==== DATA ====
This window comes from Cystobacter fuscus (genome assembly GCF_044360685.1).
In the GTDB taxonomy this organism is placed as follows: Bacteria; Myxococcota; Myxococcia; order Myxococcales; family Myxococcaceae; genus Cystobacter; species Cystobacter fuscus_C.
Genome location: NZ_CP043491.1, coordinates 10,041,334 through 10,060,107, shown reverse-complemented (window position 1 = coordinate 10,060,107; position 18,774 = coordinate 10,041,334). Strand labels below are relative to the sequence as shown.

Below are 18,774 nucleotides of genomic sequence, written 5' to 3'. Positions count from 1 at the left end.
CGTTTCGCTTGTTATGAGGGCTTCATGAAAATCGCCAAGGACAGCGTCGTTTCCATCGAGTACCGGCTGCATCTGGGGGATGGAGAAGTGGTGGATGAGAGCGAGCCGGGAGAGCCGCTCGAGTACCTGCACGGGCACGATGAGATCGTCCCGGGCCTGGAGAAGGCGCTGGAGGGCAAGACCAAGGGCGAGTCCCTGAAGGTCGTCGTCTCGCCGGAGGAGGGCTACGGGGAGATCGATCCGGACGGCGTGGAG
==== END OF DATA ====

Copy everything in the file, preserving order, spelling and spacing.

This window comes from Cystobacter fuscus (genome assembly GCF_044360685.1).
In the GTDB taxonomy this organism is placed as follows: Bacteria; Myxococcota; Myxococcia; order Myxococcales; family Myxococcaceae; genus Cystobacter; species Cystobacter fuscus_C.
Genome location: NZ_CP043491.1, coordinates 10,041,334 through 10,060,107, shown reverse-complemented (window position 1 = coordinate 10,060,107; position 18,774 = coordinate 10,041,334). Strand labels below are relative to the sequence as shown.

Below are 18,774 nucleotides of genomic sequence, written 5' to 3'. Positions count from 1 at the left end.
CGTTTCGCTTGTTATGAGGGCTTCATGAAAATCGCCAAGGACAGCGTCGTTTCCATCGAGTACCGGCTGCATCTGGGGGATGGAGAAGTGGTGGATGAGAGCGAGCCGGGAGAGCCGCTCGAGTACCTGCACGGGCACGATGAGATCGTCCCGGGCCTGGAGAAGGCGCTGGAGGGCAAGACCAAGGGCGAGTCCCTGAAGGTCGTCGTCTCGCCGGAGGAGGGCTACGGGGAGATCGATCCGGACGGCGTGGAG